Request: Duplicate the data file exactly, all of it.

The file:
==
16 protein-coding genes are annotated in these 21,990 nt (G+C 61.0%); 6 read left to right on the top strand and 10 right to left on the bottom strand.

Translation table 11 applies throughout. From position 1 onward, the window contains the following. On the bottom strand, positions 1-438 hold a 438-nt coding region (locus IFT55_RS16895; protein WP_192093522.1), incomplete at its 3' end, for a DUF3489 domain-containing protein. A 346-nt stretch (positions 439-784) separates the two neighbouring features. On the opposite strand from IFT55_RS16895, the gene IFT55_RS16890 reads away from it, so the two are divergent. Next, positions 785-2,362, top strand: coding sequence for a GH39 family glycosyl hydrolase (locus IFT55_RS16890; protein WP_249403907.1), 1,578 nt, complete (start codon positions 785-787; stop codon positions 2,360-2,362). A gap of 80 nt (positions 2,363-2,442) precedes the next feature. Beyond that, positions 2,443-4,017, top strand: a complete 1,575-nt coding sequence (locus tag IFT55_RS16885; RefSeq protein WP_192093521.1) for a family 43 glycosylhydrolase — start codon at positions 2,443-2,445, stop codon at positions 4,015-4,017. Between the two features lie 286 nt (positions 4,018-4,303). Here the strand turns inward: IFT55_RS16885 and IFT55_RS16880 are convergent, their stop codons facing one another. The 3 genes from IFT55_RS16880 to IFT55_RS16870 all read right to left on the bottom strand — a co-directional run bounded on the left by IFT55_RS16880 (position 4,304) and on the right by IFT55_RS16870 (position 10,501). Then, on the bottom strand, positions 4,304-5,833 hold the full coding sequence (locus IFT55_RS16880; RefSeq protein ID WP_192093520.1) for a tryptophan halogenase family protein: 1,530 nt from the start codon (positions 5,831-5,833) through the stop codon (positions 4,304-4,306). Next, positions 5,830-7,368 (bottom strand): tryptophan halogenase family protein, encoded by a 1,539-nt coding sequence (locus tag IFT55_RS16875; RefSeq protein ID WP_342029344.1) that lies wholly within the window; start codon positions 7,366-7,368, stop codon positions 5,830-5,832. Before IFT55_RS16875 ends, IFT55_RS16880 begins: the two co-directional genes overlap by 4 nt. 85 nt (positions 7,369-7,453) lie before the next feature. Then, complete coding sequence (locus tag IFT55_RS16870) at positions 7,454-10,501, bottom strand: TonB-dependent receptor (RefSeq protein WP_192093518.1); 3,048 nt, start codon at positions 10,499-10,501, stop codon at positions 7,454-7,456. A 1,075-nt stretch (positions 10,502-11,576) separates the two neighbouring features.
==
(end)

16 protein-coding genes are annotated in these 21,990 nt (G+C 61.0%); 6 read left to right on the top strand and 10 right to left on the bottom strand.

Translation table 11 applies throughout. From position 1 onward, the window contains the following. On the bottom strand, positions 1-438 hold a 438-nt coding region (locus IFT55_RS16895; protein WP_192093522.1), incomplete at its 3' end, for a DUF3489 domain-containing protein. A 346-nt stretch (positions 439-784) separates the two neighbouring features. On the opposite strand from IFT55_RS16895, the gene IFT55_RS16890 reads away from it, so the two are divergent. Next, positions 785-2,362, top strand: coding sequence for a GH39 family glycosyl hydrolase (locus IFT55_RS16890; protein WP_249403907.1), 1,578 nt, complete (start codon positions 785-787; stop codon positions 2,360-2,362). A gap of 80 nt (positions 2,363-2,442) precedes the next feature. Beyond that, positions 2,443-4,017, top strand: a complete 1,575-nt coding sequence (locus tag IFT55_RS16885; RefSeq protein WP_192093521.1) for a family 43 glycosylhydrolase — start codon at positions 2,443-2,445, stop codon at positions 4,015-4,017. Between the two features lie 286 nt (positions 4,018-4,303). Here the strand turns inward: IFT55_RS16885 and IFT55_RS16880 are convergent, their stop codons facing one another. The 3 genes from IFT55_RS16880 to IFT55_RS16870 all read right to left on the bottom strand — a co-directional run bounded on the left by IFT55_RS16880 (position 4,304) and on the right by IFT55_RS16870 (position 10,501). Then, on the bottom strand, positions 4,304-5,833 hold the full coding sequence (locus IFT55_RS16880; RefSeq protein ID WP_192093520.1) for a tryptophan halogenase family protein: 1,530 nt from the start codon (positions 5,831-5,833) through the stop codon (positions 4,304-4,306). Next, positions 5,830-7,368 (bottom strand): tryptophan halogenase family protein, encoded by a 1,539-nt coding sequence (locus tag IFT55_RS16875; RefSeq protein ID WP_342029344.1) that lies wholly within the window; start codon positions 7,366-7,368, stop codon positions 5,830-5,832. Before IFT55_RS16875 ends, IFT55_RS16880 begins: the two co-directional genes overlap by 4 nt. 85 nt (positions 7,369-7,453) lie before the next feature. Then, complete coding sequence (locus tag IFT55_RS16870) at positions 7,454-10,501, bottom strand: TonB-dependent receptor (RefSeq protein WP_192093518.1); 3,048 nt, start codon at positions 10,499-10,501, stop codon at positions 7,454-7,456. A 1,075-nt stretch (positions 10,502-11,576) separates the two neighbouring features.